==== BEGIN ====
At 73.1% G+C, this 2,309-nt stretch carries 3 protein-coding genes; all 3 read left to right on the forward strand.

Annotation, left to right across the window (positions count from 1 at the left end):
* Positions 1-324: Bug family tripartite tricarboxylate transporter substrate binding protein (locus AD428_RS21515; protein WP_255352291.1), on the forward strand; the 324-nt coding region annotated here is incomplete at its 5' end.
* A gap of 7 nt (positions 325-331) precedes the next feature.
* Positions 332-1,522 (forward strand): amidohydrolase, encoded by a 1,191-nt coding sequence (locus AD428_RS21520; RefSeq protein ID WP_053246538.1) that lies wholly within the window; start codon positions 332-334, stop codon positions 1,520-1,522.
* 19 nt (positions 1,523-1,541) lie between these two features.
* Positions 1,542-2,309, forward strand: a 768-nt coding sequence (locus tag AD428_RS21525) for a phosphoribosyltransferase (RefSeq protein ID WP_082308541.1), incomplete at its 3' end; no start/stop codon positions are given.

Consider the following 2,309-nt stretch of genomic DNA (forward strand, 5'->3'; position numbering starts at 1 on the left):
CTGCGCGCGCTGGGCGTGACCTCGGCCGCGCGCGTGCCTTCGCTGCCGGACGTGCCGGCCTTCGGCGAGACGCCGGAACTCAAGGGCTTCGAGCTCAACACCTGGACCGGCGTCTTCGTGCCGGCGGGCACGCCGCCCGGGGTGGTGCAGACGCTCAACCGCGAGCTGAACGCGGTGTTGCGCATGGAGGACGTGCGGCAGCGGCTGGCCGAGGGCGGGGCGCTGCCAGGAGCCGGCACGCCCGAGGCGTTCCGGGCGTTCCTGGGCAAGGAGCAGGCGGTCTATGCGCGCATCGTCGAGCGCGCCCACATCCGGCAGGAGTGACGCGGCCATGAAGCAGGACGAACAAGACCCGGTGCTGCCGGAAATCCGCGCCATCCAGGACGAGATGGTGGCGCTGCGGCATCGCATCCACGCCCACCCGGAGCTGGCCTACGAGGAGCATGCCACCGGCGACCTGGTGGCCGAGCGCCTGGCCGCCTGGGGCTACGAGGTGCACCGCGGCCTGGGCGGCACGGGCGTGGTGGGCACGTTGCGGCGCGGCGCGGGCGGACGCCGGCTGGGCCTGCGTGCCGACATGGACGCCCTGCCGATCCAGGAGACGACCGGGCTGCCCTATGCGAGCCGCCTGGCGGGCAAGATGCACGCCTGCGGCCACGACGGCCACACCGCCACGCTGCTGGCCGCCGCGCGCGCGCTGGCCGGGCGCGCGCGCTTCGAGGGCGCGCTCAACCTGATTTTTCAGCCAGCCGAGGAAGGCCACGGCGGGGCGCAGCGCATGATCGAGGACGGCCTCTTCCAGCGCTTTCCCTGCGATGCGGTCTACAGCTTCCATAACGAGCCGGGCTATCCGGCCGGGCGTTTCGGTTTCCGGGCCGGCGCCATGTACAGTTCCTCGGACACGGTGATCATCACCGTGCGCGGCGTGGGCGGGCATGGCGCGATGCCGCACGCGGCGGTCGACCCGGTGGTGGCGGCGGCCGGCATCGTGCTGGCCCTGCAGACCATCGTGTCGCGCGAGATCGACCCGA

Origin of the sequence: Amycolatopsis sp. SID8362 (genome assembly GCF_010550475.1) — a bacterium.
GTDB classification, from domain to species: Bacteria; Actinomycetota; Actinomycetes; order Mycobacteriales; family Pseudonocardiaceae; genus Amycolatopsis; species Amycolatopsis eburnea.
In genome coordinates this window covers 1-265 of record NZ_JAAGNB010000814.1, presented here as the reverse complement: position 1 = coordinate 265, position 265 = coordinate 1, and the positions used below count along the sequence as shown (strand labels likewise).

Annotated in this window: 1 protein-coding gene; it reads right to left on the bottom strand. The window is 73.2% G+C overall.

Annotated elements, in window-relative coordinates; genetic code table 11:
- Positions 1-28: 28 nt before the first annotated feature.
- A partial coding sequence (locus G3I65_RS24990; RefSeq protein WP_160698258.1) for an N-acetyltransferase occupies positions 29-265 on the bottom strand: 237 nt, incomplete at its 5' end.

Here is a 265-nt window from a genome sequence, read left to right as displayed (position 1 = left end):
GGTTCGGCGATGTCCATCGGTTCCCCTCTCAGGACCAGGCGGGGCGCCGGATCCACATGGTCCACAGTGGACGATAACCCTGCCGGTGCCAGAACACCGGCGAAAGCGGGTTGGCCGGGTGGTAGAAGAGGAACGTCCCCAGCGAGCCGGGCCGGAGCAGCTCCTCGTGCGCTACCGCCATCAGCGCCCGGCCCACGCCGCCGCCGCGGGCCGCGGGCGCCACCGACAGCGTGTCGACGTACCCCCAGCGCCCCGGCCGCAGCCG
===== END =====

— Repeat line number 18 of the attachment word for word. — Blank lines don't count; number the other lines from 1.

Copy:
GGTTCGGCGATGTCCATCGGTTCCCCTCTCAGGACCAGGCGGGGCGCCGGATCCACATGGTCCACAGTGGACGATAACCCTGCCGGTGCCAGAACACCGGCGAAAGCGGGTTGGCCGGGTGGTAGAAGAGGAACGTCCCCAGCGAGCCGGGCCGGAGCAGCTCCTCGTGCGCTACCGCCATCAGCGCCCGGCCCACGCCGCCGCCGCGGGCCGCGGGCGCCACCGACAGCGTGTCGACGTACCCCCAGCGCCCCGGCCGCAGCCG